Based on the World Health Organization (WHO) 2016 criteria, 50%–60% of MF patients are carriers of the JAK2 V617F mutation.4–7 Among JAK2 inhibitors, ruxolitinib has been approved for the treatment of intermediate- and high-risk MF.8,9 In previous trials (including the COMFORT trials), ruxolitinib treatment led to durable improvements in splenomegaly, symptoms, and quality-of-life (QoL) measures, as well as improved survival.8–11 JUMP, a phase IIIb, expanded-access trial for patients without access to ruxolitinib outside of a clinical study, is the largest clinical trial to date on patients with MF who have been treated with ruxolitinib.11 Safety and efficacy findings from an analysis of 2233 patients with intermediate- or high-risk MF,11 as well as a separate analysis of 163 patients with intermediate-1–risk MF12 (a patient population that was not included in the phase III COMFORT studies), have been previously published.

Published literature identified the JAK2 V617F mutation to be prevalent in patients with MPN in Brazil. A study conducted on Brazilian patients with MPN (c.1887G>T) detected JAK2 V617F mutations in 56% of MF patients.13 Another Brazilian survey reflected a scarcity of diagnostic tests for MF patients.14 A 2013 study on patterns and costs associated with MF in Brazil reported the use of chemotherapy as a predominant treatment option.15 These studies highlight the lacunae in addressing the treatment needs of patients with MF in Brazil and the necessity to evaluate the role of ruxolitinib as a standard therapy option in this cohort.14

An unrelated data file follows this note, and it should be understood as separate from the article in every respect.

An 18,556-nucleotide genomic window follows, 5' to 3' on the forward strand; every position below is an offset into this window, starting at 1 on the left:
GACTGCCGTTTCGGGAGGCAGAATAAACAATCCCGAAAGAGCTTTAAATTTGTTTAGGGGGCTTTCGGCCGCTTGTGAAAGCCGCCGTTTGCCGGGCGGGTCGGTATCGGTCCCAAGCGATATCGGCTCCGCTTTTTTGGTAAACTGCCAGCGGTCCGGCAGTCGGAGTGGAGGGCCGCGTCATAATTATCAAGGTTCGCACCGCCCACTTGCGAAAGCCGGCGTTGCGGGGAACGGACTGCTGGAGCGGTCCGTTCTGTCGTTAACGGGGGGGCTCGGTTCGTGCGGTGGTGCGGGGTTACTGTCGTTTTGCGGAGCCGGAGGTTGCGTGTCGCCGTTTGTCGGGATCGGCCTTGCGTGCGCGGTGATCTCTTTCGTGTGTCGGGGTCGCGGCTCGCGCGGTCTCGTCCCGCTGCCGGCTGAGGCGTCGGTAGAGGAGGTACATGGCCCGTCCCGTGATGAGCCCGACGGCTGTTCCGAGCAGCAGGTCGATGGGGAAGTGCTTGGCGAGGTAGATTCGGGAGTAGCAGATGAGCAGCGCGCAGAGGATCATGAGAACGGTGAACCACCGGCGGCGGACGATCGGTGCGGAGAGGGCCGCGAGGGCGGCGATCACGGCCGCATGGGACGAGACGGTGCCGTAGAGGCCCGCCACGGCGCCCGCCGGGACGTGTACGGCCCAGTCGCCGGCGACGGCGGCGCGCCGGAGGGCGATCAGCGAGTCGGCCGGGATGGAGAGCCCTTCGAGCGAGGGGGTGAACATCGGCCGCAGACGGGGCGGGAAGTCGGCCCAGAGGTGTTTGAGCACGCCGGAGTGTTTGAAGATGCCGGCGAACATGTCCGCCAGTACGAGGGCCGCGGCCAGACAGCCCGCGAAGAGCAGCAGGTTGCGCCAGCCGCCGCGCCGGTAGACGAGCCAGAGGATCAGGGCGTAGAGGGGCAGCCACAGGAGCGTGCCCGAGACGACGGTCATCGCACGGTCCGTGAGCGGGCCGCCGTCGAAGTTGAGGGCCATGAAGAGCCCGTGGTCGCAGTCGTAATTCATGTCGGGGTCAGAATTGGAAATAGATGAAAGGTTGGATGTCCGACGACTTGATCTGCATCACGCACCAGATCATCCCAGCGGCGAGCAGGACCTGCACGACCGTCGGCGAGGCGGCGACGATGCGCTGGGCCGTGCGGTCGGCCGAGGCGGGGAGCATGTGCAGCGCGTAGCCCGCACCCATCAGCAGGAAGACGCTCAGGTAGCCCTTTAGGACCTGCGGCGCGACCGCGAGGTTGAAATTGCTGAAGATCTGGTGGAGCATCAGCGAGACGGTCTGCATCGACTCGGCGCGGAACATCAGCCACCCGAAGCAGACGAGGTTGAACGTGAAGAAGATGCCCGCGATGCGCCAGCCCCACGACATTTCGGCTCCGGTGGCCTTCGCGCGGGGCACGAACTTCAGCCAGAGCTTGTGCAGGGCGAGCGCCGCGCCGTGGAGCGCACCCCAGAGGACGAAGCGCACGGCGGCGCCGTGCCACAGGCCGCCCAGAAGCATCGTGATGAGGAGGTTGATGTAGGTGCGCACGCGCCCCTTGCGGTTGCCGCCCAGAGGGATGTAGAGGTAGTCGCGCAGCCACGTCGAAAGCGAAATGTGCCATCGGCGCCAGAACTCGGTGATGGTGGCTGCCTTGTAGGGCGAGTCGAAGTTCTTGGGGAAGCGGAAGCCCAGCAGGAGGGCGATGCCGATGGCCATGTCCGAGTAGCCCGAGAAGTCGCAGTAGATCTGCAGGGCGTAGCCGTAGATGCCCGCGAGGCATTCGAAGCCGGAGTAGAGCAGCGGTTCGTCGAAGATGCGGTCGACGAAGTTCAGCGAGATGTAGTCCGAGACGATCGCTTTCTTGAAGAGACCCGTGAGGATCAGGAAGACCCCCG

Here, we present safety and efficacy findings from an analysis of 104 patients with intermediate- and high-risk MF in a Brazilian cohort.

MethodsEligibility criteria

Patients aged ≥18 years who met the WHO recommended criteria for the diagnosis of primary MF and MF secondary to essential thrombocythemia (ET) and polycythemia vera (PV) were eligible for the current study.16 Eligible patients had intermediate-2- or high-risk MF by the International Prognostic Scoring System (IPSS) criteria, with or without splenomegaly, or IPSS intermediate-1-risk MF with a palpable spleen (≥5cm from the costal margin) (information collected after protocol amendment 2). The IPSS risk status stratification was included per protocol amendment. Patients were included if they had a baseline platelet (PLT) count of ≥50×109/L; patients with PLT counts of 50–100×109/L were enrolled per amendments. Informed consent was obtained from all the patients.